"Iran does not insist on keeping Assad in power forever," Iranian Deputy Foreign Minister Amir Abdollahian, a member of Tehran's delegation at the Syria talks on Friday, was quoted by Iranian media as saying.
A senior official from the Middle East familiar with the Iranian position said that could go as far as ending support for Assad after the transition period.
"Talks are all about compromises and Iran is ready to make a compromise by accepting Assad remaining for six months," the official told Reuters. "Of course, it will be up to the Syrian people to decide about the country's fate."
Assad's foes said such a proposal amounted to no new concession from Tehran, because a new election could keep Assad in power. His government held an election as recently as last year, which he easily won.
"Who is mad enough to believe that under these circumstances in Syria, anybody can hold elections?" said George Sabra, a member of the Western-backed political opposition, the exiled Syrian National Coalition, told Reuters. "Bashar al-Assad and his regime is the root of the terrorism in Syria."
Ahmed al-Seoud, a fighter in the rebel 13th Division which has been fighting in the western Hama province, said: "In the shadow of this anarchy there will not be real elections, therefore we reject them absolutely."
Abu Ghaith al-Shami, a spokesman for the rebel Alwiyat Seif al-Sham group which is fighting in the south, said Assad's participation in an election was unthinkable: "The fate of Assad and all criminals should be in court following the massacres committed by him and those with him, towards the Syrian people."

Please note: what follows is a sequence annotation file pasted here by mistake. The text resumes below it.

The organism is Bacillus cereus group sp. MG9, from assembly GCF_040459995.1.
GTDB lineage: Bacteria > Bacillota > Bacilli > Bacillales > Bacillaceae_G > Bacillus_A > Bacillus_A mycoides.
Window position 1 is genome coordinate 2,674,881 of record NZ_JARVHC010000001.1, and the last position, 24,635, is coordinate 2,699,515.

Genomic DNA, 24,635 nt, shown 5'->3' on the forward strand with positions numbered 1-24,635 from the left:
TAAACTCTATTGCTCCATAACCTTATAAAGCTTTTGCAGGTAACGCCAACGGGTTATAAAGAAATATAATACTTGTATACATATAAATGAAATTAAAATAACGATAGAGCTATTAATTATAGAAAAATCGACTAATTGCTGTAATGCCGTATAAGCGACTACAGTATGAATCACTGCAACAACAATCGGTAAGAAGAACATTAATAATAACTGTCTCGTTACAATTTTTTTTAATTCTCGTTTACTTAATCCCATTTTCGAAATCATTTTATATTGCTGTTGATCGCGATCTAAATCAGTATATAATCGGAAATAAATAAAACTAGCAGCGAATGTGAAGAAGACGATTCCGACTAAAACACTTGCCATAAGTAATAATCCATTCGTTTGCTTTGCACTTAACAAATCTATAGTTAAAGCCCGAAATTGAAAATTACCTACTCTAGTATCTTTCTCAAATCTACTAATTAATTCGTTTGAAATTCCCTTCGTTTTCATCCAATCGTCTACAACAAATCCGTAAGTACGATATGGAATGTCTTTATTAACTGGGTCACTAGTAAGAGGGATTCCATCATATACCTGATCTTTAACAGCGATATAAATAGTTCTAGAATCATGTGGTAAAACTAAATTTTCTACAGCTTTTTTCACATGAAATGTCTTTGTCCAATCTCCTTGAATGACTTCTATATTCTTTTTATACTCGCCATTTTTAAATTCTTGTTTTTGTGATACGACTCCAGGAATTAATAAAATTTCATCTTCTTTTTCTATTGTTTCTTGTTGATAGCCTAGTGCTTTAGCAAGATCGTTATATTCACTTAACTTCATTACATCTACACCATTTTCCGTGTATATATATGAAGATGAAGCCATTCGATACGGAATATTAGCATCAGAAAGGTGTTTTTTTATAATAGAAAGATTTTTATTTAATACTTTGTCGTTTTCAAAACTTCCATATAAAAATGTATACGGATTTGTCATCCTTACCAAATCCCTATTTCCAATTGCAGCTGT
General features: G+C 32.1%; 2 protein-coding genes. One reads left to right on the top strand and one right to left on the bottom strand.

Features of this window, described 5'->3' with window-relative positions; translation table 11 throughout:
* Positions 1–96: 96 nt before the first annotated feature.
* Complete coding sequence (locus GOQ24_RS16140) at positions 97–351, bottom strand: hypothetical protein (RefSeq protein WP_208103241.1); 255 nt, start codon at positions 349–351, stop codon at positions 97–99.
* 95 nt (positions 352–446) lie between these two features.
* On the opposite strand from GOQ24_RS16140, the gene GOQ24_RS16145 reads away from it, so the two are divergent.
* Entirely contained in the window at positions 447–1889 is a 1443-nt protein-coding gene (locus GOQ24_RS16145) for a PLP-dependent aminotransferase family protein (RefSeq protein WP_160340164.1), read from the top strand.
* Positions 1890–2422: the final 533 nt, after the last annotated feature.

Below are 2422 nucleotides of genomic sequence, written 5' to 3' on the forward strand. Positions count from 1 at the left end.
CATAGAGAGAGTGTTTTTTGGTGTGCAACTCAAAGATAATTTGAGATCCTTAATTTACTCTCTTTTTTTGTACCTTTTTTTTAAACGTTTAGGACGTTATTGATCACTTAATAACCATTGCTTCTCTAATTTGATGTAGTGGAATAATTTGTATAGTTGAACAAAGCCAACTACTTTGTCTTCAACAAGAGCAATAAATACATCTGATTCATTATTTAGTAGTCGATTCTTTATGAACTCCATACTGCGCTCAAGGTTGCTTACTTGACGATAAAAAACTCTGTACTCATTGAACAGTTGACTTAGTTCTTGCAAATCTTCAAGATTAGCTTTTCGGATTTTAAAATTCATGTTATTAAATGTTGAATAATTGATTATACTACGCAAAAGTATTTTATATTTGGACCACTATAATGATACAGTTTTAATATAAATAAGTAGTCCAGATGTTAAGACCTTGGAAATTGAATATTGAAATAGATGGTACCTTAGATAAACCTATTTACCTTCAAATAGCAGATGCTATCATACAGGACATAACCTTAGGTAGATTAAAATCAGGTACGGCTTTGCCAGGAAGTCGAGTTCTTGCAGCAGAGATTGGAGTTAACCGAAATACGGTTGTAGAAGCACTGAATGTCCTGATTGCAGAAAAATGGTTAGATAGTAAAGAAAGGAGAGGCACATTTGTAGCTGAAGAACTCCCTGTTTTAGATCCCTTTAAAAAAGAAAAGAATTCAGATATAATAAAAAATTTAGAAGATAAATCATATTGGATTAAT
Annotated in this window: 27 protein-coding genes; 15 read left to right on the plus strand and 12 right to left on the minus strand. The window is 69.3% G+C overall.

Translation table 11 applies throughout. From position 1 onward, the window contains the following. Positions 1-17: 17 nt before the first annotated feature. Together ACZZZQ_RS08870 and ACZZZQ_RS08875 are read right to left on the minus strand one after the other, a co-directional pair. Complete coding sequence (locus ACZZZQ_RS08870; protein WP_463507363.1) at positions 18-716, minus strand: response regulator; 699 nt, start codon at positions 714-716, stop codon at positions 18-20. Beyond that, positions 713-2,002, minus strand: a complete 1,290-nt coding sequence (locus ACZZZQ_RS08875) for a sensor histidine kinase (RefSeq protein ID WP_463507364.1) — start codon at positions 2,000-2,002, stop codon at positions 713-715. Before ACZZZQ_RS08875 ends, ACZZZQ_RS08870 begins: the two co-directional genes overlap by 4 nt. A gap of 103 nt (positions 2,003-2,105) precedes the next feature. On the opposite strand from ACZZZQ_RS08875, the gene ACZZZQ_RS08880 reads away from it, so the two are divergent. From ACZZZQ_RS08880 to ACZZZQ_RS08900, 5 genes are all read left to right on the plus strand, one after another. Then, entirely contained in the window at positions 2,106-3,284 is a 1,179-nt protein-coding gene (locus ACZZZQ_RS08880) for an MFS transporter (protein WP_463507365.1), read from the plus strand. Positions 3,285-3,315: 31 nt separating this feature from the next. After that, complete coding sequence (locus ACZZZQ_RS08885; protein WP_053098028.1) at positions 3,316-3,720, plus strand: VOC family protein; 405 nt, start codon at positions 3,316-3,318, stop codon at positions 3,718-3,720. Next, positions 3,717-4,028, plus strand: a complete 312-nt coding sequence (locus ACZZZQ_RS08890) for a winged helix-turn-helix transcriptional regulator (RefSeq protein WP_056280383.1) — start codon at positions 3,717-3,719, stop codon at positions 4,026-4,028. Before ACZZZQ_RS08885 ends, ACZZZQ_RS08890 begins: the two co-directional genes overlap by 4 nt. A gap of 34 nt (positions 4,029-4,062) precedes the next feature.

Nevertheless, a commitment from Iran to a defined time limit for a transition could be viewed as a significant undertaking, potentially forming a basis for future diplomacy at a time when Assad's position has been strengthened by Russia's decision to join the war on his side.
A senior U.S. official and other delegates said a new round of Syria peace talks could be held as soon as next week.
All previous efforts to find a diplomatic solution to Syria's civil war have collapsed over the insistence of the United States, European powers, Arab states and Turkey that Assad agree to leave power.
Russia's participation in the conflict on Assad's behalf creates a new incentive for a diplomatic push to end a war that has killed more than 250,000 people and driven more than 10 million people from their homes.
In the latest violence from the battlefield, a local rescue group operating in rebel-held areas said more than 45 people were killed by a government missile strike on a marketplace in a town near Damascus.
The group, Syrian Civil Defence, posted a picture on its Facebook page of about a dozen bloodied bodies laid on the ground. It linked to a video showing people tending to survivors in a chaotic scene of blackened rubble and fire.
"Utterly heinous that while world leaders meet for peace in Vienna, attack(s) against civilians continue in Syria," the group said on Twitter. –Reuters